The specific T-cell lines were challenged with a series of overlapping peptides spanning the entire gp160MN/LAI-2 (see Fig. 1) (T scan). The peptides are 15 amino acids long overlapping by 10. The T-scan technique allows simultaneous testing of each peptide and control. Statistics described in the Materials and Methods section define positivity by clearly differentiating positive responses from background responses.
Table 3 summarizes epitope recognition by the specific T-cell lines. Repetition of a T scan using the same T-cell line yielded consistent results. Although the reactivity to some peptides was observed only once, this was usually in close proximity to repeatedly recognized peptides (e.g., Patient 5 cluster in gp41; see Table 3). This phenomenon was probably due to the recognition of an epitope or part of an epitope that was shared by contiguous peptides. The peptides recognized in this study overlapped in whole or in part with peptides already described in the literature and available from the HIV databases (28).
There were no striking similarities in the pattern of epitope recognition among the T-cell lines tested, probably due to HLA diversity among the volunteers (Table 2). T-cell lines established from HIV-1–infected volunteers had poor recognition in C1 and C5. Two of four T-cell lines had some reactivity in the V3 region. In contrast, the T-cell lines established from vaccinees had no reactivity in the V3 region but had scattered reactivity along the entire gp160MN/LAI-2. Of note, the T-cell lines from Patients 176 and 184, who received only the vCP205 vaccine, had poor T-scan peptide recognition (Table 3). The prime-boost group yielded the greatest number of specific T-cell lines (three of three lines) (Table 3).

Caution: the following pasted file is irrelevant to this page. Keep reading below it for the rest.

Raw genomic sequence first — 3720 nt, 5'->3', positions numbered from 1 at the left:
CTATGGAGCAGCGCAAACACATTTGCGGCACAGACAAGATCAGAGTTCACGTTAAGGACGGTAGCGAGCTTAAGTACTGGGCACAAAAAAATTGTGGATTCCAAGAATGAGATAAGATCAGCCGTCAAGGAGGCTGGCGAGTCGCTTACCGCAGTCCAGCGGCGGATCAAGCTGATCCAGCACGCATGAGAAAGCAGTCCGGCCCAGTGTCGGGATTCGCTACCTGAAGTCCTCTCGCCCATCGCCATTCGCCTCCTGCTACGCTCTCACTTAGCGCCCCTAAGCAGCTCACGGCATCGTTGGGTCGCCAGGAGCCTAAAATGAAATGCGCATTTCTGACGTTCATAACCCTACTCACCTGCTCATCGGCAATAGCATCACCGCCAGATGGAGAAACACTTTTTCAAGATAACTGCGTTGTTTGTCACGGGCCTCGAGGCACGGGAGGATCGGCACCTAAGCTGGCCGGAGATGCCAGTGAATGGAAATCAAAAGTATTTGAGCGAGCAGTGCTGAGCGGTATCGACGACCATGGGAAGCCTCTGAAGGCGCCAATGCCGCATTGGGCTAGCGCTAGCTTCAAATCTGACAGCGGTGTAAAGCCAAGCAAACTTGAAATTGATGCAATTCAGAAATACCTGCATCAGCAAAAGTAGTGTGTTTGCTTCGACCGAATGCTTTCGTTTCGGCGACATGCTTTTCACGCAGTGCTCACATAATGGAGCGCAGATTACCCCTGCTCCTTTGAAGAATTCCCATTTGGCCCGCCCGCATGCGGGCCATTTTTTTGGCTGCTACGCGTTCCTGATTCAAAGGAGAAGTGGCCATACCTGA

Reactogenicity of the Specific T-Cell Lines
There was a great diversity in reactogenicity toward T-scan peptides between T-cell lines established from HIV-1–infected individuals and vaccinees. Figures 2 and 3 show the combined reactogenicity of specific T-cell lines of vaccine recipients and HIV-1–infected individuals, respectively. HIV-1–infected individuals had poor reactogenicity to the T-scan peptides with σ ranging from −2.3 to 21.1, whereas the vaccinees had σ ranging from −6.4 to 116.4. Of note, three peptides (131,161, and 191) were so nonreactive with the CD4 T-cell line established from Volunteer 18 (σ < 3.29) as to suggest that they might be inhibitory. The alternative explanation (that these peptides were toxic) seemed unlikely because they did not inhibit growth in other T-cell lines. Of note, we have observed apparent inhibition of proliferative responses in spleen cells from mice immunized with gp160LAI using peptides having sequences overlapping with peptides 131 and 161 (data not shown).
The aim of this study was to identify CD4+ T-helper epitopes in a cohort of individuals vaccinated with an experimental HIV-1 vaccine and to compare the responses with those generated by chronic infection in HIV-1–infected individuals.